This entry is part of the Lexicon of Klezmer Terminology (LKT). The LKT compiles a wide array of source materials that shed light on the historical and contemporary state of knowledge about klezmer music. Each entry includes a number of citations from primary and secondary sources that include or refer to the term in question. It also indicates whether musical notation or sound recordings are included in the source. By clicking on the bibliographic hyperlink at the end of each citation, you get the full reference.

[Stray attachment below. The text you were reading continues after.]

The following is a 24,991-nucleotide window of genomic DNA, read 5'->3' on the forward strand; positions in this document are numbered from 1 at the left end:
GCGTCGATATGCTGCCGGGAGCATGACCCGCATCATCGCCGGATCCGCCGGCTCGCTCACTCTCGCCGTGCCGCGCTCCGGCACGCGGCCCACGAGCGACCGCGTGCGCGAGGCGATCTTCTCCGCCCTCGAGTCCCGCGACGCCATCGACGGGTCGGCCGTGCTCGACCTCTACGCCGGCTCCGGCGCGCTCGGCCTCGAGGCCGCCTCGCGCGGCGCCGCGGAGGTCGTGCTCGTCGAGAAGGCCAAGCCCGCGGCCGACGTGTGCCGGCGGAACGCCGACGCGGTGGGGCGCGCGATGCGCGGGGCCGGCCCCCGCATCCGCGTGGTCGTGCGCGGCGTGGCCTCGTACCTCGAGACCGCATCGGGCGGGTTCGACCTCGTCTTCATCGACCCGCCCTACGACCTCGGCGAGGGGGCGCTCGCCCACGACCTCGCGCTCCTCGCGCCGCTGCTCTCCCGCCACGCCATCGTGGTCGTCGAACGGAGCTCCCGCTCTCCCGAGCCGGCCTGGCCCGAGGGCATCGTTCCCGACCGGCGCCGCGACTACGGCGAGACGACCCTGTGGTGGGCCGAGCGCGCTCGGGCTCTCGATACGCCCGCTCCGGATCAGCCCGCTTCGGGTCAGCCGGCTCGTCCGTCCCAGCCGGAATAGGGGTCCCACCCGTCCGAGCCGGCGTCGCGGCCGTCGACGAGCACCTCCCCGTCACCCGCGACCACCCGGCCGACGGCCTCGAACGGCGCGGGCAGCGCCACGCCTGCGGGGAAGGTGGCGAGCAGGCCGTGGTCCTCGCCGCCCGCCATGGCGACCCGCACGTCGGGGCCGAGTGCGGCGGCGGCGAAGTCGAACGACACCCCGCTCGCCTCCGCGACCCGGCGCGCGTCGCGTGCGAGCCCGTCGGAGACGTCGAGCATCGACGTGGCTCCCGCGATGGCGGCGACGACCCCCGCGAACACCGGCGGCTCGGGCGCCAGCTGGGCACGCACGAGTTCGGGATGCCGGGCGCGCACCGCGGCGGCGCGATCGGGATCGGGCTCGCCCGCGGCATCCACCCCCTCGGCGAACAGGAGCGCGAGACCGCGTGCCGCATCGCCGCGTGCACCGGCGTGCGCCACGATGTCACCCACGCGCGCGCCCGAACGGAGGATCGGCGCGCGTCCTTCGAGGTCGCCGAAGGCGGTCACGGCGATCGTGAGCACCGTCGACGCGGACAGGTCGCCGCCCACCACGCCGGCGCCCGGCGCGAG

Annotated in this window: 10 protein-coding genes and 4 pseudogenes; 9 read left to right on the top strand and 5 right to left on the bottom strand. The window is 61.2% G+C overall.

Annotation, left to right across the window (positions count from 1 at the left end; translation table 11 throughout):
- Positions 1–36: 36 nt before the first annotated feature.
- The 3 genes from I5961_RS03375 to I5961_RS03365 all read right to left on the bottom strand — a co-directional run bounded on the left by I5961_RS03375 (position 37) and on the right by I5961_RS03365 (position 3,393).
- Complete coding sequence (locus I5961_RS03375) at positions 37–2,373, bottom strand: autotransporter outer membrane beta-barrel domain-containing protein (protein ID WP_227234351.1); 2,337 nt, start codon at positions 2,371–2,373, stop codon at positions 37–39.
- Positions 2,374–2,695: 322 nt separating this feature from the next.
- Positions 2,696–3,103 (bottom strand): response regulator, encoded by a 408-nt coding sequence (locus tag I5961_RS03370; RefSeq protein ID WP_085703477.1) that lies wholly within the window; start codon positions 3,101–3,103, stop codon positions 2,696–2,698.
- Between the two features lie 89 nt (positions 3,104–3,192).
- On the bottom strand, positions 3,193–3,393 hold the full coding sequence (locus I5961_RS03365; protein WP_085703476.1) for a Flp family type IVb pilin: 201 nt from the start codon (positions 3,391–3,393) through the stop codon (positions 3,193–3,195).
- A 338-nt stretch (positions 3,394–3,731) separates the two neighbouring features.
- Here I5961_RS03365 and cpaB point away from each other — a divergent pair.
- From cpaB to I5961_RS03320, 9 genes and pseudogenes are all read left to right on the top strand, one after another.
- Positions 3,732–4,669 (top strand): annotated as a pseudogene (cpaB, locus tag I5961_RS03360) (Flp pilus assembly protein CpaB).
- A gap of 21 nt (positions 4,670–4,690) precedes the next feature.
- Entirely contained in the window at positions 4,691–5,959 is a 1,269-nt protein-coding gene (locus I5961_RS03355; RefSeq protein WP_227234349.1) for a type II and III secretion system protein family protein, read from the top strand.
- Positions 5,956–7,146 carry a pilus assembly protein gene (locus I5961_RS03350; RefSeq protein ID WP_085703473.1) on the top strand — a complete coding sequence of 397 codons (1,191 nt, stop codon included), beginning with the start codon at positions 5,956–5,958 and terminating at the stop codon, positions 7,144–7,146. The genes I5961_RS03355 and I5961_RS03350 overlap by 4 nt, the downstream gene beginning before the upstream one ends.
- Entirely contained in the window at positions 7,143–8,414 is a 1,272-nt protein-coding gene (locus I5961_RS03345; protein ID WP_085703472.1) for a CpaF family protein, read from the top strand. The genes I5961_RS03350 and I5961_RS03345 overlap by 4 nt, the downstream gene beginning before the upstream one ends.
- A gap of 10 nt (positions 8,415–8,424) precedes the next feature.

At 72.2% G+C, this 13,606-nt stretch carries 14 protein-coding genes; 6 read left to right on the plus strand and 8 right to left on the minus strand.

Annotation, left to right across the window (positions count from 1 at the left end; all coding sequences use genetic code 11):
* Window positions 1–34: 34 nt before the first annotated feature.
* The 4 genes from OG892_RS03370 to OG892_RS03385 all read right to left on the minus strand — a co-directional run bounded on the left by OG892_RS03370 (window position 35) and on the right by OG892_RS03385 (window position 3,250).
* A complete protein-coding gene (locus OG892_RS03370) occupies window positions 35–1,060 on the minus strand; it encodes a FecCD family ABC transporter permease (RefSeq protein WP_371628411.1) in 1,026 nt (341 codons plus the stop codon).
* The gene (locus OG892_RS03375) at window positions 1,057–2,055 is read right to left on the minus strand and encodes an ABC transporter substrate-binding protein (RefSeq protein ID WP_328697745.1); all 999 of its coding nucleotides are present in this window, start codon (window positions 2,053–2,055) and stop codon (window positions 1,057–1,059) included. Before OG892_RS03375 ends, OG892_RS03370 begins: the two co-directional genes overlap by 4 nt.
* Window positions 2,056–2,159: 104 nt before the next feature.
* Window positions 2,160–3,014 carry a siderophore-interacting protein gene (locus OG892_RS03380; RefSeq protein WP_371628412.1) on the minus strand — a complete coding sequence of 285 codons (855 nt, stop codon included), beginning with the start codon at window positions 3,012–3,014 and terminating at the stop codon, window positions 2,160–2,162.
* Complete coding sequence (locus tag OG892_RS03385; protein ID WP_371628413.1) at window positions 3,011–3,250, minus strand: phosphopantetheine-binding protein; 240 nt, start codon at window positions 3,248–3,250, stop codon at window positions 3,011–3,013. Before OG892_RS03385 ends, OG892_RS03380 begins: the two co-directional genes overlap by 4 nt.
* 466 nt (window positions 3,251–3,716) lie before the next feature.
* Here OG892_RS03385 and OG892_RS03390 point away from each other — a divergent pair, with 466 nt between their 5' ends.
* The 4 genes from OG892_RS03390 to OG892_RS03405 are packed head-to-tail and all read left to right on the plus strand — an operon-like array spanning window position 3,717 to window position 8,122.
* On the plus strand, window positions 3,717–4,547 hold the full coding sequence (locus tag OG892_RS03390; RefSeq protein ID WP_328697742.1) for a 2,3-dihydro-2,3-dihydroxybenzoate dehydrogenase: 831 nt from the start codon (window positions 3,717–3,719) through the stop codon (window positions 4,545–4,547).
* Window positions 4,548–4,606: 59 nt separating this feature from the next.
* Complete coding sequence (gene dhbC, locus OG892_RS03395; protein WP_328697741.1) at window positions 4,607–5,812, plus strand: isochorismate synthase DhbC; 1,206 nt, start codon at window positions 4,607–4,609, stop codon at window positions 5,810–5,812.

“I’m quite sure the year was 1895... After the ceremony, as is customary in a Jewish wedding, the newlyweds were led into a private room... Meanwhile the young men began dancing. Girls danced also but separately. They danced folk dances and waltzes, in which boys dance with boys and girls dance with girls... Later the groom’s younger brother, Shmuel Stelmakh (wheelwright), got up. Although he was a carpenter by trade, all of his father’s children were called by their father’s trade. Shmuel was already one of the ‘playboys,’ as they were called in Khmelnik; he worked in the big city, where the pay was a lot better. He wanted to show his friends that he was a real sport, that he could afford to pay the musicians a long dance all by himself. The dance was a kind known as a ‘Kutner’ or ‘Larsey,’ in which eight couples take part. He asked the musicians how much he had to pay for the Kutner, and they told him it cost a whole ruble....So, the couples began getting into position for the dance. The musicians began playing in rhythm. Since they were standing way up in the first room, they couldn’t see what was happening in the much larger second room, especially as the youngsters who weren’t dancing blocked off the view into the room. Thus no one would see that boys and girls were dancing together. But a mishap took place. The musicians began playing the second introduction to the Kutner dance before the dancers had finished the first steps. One of the young men who was conducting the dance shouted out to the musicians not to change the music. Since Sane, who was playing first fiddle, didn’t understand what the young man wanted, he came closer to the entrance to the second room in order to ask him. He was rather tall, and could see over the heads of the people who were blocking the doorway. He looked over, and saw the boys dancing with the girls. With his eyes to the ground, Sane returned to the musicians and said something in the musicians’ jargon, which no one else unders. The musicians immediately stopped playing. The dancers grew frightened and stopped dancing...” Mints 1960, pp. 120-122.